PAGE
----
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What are gamma GT and LDH tests done for?

Saturday, 29 October 2005
Answered by: Dr. Shirish Kumar
Consultant Haematologist,
Sir Ganga Ram Hospital,
New Delhi
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Q. I am suffering from an abdominal problem. The doctor asked to take a few tests. Gamma GT was found to be higher than the normal value. All other tests had satisfactory results. What is Gamma GT and LDH? Are these tests done to know the liver function?

A.  Gamma glutamyl transpeptidase (GGT) and lactase dehydrogenase (LDH) are two enzymes found in the liver (and also in many other tissues) and are often included as a part of liver function tests. The GGT is very sensitive (frequently elevated when no liver disease is apparent) and its use is limited to it conferring liver-specificity to an elevated alkaline phosphatase level. An isolated increase of GGT does not need to be further evaluated unless there are additional clinical risk factors for liver disease e.g. alcohol abuse. The enzyme is increased in a number of liver conditions but usually in conjunction with other enzymes (like AST & ALT). Both AST & ALT are diagnostically more useful than the GGT. LDH is most often measured to evaluate the existence and severity of acute or chronic tissue damage. As the enzyme is present in many body tissues (especially the heart, liver, kidney, skeletal muscle, brain, blood cells, and lungs), it is insensitive and nonspecific. LDH isoenzymes may be used in differential diagnosis to help determine which organs are likely to be involved. It is commonly measured to monitor damage caused by muscle trauma or injury and to help identify haemolytic anaemia.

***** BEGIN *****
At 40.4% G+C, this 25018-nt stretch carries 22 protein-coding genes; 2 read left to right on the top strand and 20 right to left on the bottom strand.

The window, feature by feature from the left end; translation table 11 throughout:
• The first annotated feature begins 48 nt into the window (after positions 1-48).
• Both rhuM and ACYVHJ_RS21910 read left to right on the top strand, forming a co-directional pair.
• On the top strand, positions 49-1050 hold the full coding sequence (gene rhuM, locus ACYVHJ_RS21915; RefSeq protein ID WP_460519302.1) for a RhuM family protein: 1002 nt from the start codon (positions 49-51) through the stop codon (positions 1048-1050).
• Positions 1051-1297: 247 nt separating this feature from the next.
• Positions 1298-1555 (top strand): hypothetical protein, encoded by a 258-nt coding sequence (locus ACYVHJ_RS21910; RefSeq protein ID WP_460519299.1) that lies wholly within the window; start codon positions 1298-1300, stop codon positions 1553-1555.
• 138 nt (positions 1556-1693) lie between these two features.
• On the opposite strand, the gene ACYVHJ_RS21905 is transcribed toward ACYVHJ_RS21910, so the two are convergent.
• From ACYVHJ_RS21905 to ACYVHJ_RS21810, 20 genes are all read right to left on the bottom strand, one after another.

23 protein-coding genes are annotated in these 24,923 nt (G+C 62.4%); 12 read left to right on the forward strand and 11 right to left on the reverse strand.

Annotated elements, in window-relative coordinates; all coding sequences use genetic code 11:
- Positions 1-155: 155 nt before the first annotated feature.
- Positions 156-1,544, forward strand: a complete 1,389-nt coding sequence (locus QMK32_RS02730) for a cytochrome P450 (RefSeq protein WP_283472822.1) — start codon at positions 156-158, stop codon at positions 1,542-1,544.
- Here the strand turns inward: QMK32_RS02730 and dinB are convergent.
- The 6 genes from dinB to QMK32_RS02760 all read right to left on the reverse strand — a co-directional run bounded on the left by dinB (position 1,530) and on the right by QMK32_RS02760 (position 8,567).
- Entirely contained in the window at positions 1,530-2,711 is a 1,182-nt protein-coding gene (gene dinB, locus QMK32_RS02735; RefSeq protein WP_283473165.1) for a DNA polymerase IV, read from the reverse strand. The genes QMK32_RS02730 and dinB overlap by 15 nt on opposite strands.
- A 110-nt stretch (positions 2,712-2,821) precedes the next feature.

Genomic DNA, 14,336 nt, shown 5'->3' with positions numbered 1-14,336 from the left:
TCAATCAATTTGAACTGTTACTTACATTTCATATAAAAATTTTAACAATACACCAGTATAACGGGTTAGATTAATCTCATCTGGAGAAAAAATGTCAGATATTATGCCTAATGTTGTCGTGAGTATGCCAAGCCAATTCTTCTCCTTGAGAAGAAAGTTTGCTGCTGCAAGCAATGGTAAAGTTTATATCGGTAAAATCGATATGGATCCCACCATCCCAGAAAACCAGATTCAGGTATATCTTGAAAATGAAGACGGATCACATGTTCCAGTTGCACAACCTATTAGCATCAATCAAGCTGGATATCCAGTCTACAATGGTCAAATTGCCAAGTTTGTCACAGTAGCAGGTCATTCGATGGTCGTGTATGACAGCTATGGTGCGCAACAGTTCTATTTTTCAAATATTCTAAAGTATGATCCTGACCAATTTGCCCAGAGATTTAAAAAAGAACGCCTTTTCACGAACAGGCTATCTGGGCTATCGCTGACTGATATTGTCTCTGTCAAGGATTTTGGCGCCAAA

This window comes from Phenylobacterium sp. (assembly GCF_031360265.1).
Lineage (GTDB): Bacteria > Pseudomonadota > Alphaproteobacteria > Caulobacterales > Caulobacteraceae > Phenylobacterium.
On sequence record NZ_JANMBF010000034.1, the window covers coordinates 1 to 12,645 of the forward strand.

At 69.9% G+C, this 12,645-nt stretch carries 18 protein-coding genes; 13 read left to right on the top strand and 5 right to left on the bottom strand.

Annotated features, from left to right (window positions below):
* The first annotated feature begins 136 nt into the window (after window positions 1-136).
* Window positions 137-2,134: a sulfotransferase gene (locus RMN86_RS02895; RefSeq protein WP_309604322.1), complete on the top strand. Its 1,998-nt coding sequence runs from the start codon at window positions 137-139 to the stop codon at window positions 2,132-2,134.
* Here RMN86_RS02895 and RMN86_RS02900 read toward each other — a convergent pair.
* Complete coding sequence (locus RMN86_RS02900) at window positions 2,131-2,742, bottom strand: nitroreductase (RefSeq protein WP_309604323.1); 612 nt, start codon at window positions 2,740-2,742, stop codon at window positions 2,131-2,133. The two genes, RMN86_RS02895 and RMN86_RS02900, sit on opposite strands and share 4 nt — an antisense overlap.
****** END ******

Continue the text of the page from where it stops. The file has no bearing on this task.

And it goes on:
A.  Gamma glutamyl transpeptidase (GGT) and lactase dehydrogenase (LDH) are two enzymes found in the liver (and also in many other tissues) and are often included as a part of liver function tests. The GGT is very sensitive (frequently elevated when no liver disease is apparent) and its use is limited to it conferring liver-specificity to an elevated alkaline phosphatase level. An isolated increase of GGT does not need to be further evaluated unless there are additional clinical risk factors for liver disease e.g. alcohol abuse. The enzyme is increased in a number of liver conditions but usually in conjunction with other enzymes (like AST & ALT). Both AST & ALT are diagnostically more useful than the GGT. LDH is most often measured to evaluate the existence and severity of acute or chronic tissue damage. As the enzyme is present in many body tissues (especially the heart, liver, kidney, skeletal muscle, brain, blood cells, and lungs), it is insensitive and nonspecific. LDH isoenzymes may be used in differential diagnosis to help determine which organs are likely to be involved. It is commonly measured to monitor damage caused by muscle trauma or injury and to help identify haemolytic anaemia.

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